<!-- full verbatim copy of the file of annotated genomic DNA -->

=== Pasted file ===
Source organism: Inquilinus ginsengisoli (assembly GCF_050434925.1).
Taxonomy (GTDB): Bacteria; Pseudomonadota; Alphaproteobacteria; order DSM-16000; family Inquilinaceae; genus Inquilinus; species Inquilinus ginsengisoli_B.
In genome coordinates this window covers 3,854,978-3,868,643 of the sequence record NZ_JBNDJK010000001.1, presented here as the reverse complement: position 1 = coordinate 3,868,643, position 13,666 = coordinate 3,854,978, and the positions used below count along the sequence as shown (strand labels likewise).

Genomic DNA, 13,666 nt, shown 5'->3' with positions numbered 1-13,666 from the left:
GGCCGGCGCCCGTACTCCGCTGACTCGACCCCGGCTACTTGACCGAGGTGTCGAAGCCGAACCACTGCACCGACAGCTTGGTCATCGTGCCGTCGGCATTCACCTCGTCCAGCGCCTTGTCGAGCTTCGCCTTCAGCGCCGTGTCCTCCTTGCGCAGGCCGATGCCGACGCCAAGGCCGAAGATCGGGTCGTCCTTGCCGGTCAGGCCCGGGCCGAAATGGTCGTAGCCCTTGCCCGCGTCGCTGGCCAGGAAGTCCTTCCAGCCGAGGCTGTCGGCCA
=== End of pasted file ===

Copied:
Source organism: Inquilinus ginsengisoli (assembly GCF_050434925.1).
Taxonomy (GTDB): Bacteria; Pseudomonadota; Alphaproteobacteria; order DSM-16000; family Inquilinaceae; genus Inquilinus; species Inquilinus ginsengisoli_B.
In genome coordinates this window covers 3,854,978-3,868,643 of the sequence record NZ_JBNDJK010000001.1, presented here as the reverse complement: position 1 = coordinate 3,868,643, position 13,666 = coordinate 3,854,978, and the positions used below count along the sequence as shown (strand labels likewise).

Genomic DNA, 13,666 nt, shown 5'->3' with positions numbered 1-13,666 from the left:
GGCCGGCGCCCGTACTCCGCTGACTCGACCCCGGCTACTTGACCGAGGTGTCGAAGCCGAACCACTGCACCGACAGCTTGGTCATCGTGCCGTCGGCATTCACCTCGTCCAGCGCCTTGTCGAGCTTCGCCTTCAGCGCCGTGTCCTCCTTGCGCAGGCCGATGCCGACGCCAAGGCCGAAGATCGGGTCGTCCTTGCCGGTCAGGCCCGGGCCGAAATGGTCGTAGCCCTTGCCCGCGTCGCTGGCCAGGAAGTCCTTCCAGCCGAGGCTGTCGGCCA